Saalfeld, Thomas (2004) Party Identification and the Social Bases of Voting Behaviour in the 2002 Bundestag Election. German Politics, 13 (2). pp. 170-200. ISSN 0964-4008.
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In this paper it will be shown that socio-economic variables such as class and religious denomination still play and important – if reduced – role in explaining voting behaviour in Germany. Party identification still contributes to a stabilisation of the parties’ vote, but has continued to decline in Western Germany and has continued to be relatively low in Eastern Germany. The loosening of traditional longer-term ties between parties and important voter groups and the lower psychological attachment to political parties has contributed to higher levels of volatility and an increasing number of voters who choose their party increasingly late in an electoral campaign. This may go some way in explaining the sensitivity of voters to unexpected events during the course of the 2002 campaign and the changing fortunes of the parties during the campaign. It will be argued that growing levels of volatility have increased the uncertainty in the parties’ bargaining environment at the governmental level and – ceteris paribus – contributed to the growing scope for policy gridlock.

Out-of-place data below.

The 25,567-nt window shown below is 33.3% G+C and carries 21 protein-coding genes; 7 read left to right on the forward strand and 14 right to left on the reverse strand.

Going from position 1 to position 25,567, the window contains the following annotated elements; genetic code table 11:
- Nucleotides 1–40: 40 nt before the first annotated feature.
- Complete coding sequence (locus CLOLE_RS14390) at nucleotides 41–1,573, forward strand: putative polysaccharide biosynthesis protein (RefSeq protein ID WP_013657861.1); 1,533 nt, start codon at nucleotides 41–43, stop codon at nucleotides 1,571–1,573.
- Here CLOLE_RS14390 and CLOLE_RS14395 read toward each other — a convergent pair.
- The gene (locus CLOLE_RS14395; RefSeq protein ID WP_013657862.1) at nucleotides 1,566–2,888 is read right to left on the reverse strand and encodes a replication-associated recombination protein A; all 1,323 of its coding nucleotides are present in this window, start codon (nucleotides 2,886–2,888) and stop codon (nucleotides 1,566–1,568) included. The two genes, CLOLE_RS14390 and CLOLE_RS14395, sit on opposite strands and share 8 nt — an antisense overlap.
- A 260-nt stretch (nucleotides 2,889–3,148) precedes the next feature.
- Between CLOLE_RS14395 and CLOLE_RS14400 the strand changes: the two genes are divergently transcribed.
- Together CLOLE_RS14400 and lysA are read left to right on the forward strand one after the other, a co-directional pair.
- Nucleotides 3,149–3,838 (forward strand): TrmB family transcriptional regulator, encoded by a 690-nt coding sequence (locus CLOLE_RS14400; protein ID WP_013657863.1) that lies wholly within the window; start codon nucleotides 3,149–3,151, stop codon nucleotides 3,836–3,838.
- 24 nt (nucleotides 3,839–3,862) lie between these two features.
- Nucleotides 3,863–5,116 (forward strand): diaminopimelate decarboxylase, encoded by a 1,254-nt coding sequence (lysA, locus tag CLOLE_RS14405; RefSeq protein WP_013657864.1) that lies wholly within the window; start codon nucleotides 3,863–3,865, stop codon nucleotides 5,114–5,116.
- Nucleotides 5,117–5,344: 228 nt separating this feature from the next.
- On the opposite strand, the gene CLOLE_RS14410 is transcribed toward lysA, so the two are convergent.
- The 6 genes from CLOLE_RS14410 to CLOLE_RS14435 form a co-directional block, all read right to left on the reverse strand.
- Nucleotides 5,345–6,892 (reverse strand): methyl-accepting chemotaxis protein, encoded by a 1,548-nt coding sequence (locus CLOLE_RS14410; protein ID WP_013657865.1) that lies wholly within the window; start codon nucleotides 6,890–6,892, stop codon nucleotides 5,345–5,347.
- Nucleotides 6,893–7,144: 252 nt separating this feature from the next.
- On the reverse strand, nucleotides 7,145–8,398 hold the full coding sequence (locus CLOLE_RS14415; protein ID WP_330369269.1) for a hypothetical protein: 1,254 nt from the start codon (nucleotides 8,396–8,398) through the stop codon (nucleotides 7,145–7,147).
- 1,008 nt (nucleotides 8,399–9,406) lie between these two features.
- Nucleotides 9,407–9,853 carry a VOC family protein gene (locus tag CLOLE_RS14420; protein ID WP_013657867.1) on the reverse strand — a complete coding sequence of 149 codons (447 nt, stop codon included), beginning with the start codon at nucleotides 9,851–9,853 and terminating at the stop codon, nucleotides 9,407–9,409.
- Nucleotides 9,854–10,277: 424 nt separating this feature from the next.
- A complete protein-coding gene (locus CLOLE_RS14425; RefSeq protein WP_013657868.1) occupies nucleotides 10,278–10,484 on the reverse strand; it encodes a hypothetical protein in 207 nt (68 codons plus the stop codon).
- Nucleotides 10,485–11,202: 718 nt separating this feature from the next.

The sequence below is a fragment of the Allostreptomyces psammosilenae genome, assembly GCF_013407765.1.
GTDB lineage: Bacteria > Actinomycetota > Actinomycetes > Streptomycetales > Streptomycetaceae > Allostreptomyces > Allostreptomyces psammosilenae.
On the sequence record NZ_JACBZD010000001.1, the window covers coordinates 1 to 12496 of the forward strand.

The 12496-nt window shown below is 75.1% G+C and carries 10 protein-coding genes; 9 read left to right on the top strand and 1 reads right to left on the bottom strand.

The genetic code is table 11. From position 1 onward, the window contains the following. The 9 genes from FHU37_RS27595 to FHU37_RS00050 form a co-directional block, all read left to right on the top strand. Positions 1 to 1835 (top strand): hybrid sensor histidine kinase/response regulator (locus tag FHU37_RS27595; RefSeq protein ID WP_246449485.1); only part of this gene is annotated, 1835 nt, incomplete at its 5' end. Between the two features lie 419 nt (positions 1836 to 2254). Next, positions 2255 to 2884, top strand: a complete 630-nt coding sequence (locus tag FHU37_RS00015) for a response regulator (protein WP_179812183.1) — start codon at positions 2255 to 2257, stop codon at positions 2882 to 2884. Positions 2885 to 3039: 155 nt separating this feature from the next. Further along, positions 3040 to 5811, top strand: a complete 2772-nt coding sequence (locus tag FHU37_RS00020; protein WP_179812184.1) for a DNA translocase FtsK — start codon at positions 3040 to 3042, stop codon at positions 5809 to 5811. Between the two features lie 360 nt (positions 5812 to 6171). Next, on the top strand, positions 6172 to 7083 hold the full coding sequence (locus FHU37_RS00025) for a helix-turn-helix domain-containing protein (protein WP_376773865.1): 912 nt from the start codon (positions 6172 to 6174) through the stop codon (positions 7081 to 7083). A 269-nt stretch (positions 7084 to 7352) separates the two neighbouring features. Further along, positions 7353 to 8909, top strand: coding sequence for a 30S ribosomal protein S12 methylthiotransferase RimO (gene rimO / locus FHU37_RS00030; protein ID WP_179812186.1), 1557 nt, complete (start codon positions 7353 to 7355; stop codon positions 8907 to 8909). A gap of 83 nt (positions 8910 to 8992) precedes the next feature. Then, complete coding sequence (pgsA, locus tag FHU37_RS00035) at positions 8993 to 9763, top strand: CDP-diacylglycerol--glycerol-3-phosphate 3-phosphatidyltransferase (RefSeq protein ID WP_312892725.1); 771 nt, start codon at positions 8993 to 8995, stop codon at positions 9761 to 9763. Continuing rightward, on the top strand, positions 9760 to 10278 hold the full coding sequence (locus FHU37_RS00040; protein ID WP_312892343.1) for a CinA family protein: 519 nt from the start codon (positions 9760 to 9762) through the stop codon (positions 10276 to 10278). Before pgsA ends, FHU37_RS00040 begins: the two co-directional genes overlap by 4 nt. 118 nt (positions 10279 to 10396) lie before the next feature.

|Uncontrolled keywords:||Germany, voting behaviour, elections, party identification, political parties|
|Subjects:||J Political Science > JA Political science (General)
J Political Science > JN Political institutions (Europe)
|Divisions:||Faculties > Social Sciences > School of Politics and International Relations|
|Depositing User:||T.K. Saalfeld|
|Date Deposited:||20 May 2008 07:14|
|Last Modified:||14 Jan 2010 14:12|
|Resource URI:||http://kar.kent.ac.uk/id/eprint/3705 (The current URI for this page, for reference purposes)|
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